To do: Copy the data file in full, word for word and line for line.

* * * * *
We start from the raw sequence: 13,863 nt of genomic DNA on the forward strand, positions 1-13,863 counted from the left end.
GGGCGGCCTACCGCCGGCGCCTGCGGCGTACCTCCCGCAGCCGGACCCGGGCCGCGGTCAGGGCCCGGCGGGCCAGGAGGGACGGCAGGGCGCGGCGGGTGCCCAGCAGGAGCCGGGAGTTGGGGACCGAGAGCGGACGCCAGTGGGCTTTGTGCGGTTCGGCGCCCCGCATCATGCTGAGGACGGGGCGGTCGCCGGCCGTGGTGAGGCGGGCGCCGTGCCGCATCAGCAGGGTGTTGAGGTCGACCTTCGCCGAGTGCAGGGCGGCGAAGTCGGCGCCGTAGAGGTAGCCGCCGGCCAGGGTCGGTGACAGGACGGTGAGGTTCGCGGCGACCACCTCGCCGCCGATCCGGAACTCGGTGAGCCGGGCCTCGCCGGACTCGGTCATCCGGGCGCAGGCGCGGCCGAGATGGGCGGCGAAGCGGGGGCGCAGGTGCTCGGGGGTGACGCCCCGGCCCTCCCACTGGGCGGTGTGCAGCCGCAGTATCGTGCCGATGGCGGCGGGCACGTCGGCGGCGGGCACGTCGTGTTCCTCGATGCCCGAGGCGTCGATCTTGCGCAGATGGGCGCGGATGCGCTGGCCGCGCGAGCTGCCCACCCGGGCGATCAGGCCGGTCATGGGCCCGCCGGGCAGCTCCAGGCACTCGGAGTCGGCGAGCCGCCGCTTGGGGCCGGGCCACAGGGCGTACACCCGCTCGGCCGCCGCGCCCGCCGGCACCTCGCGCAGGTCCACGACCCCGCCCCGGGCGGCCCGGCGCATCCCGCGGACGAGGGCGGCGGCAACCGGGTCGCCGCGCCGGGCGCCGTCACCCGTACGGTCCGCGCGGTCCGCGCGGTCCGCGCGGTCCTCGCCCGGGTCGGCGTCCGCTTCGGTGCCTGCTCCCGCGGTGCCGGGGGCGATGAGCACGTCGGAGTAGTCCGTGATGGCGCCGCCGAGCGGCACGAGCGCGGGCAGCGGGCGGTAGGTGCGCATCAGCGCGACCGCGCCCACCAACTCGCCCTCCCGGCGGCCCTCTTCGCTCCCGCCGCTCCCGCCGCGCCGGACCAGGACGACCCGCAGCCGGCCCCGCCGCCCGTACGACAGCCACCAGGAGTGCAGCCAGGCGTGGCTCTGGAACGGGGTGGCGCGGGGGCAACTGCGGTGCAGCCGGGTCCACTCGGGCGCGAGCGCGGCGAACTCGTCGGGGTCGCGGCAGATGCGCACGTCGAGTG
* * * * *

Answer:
We start from the raw sequence: 13,863 nt of genomic DNA on the forward strand, positions 1-13,863 counted from the left end.
GGGCGGCCTACCGCCGGCGCCTGCGGCGTACCTCCCGCAGCCGGACCCGGGCCGCGGTCAGGGCCCGGCGGGCCAGGAGGGACGGCAGGGCGCGGCGGGTGCCCAGCAGGAGCCGGGAGTTGGGGACCGAGAGCGGACGCCAGTGGGCTTTGTGCGGTTCGGCGCCCCGCATCATGCTGAGGACGGGGCGGTCGCCGGCCGTGGTGAGGCGGGCGCCGTGCCGCATCAGCAGGGTGTTGAGGTCGACCTTCGCCGAGTGCAGGGCGGCGAAGTCGGCGCCGTAGAGGTAGCCGCCGGCCAGGGTCGGTGACAGGACGGTGAGGTTCGCGGCGACCACCTCGCCGCCGATCCGGAACTCGGTGAGCCGGGCCTCGCCGGACTCGGTCATCCGGGCGCAGGCGCGGCCGAGATGGGCGGCGAAGCGGGGGCGCAGGTGCTCGGGGGTGACGCCCCGGCCCTCCCACTGGGCGGTGTGCAGCCGCAGTATCGTGCCGATGGCGGCGGGCACGTCGGCGGCGGGCACGTCGTGTTCCTCGATGCCCGAGGCGTCGATCTTGCGCAGATGGGCGCGGATGCGCTGGCCGCGCGAGCTGCCCACCCGGGCGATCAGGCCGGTCATGGGCCCGCCGGGCAGCTCCAGGCACTCGGAGTCGGCGAGCCGCCGCTTGGGGCCGGGCCACAGGGCGTACACCCGCTCGGCCGCCGCGCCCGCCGGCACCTCGCGCAGGTCCACGACCCCGCCCCGGGCGGCCCGGCGCATCCCGCGGACGAGGGCGGCGGCAACCGGGTCGCCGCGCCGGGCGCCGTCACCCGTACGGTCCGCGCGGTCCGCGCGGTCCGCGCGGTCCTCGCCCGGGTCGGCGTCCGCTTCGGTGCCTGCTCCCGCGGTGCCGGGGGCGATGAGCACGTCGGAGTAGTCCGTGATGGCGCCGCCGAGCGGCACGAGCGCGGGCAGCGGGCGGTAGGTGCGCATCAGCGCGACCGCGCCCACCAACTCGCCCTCCCGGCGGCCCTCTTCGCTCCCGCCGCTCCCGCCGCGCCGGACCAGGACGACCCGCAGCCGGCCCCGCCGCCCGTACGACAGCCACCAGGAGTGCAGCCAGGCGTGGCTCTGGAACGGGGTGGCGCGGGGGCAACTGCGGTGCAGCCGGGTCCACTCGGGCGCGAGCGCGGCGAACTCGTCGGGGTCGCGGCAGATGCGCACGTCGAGTG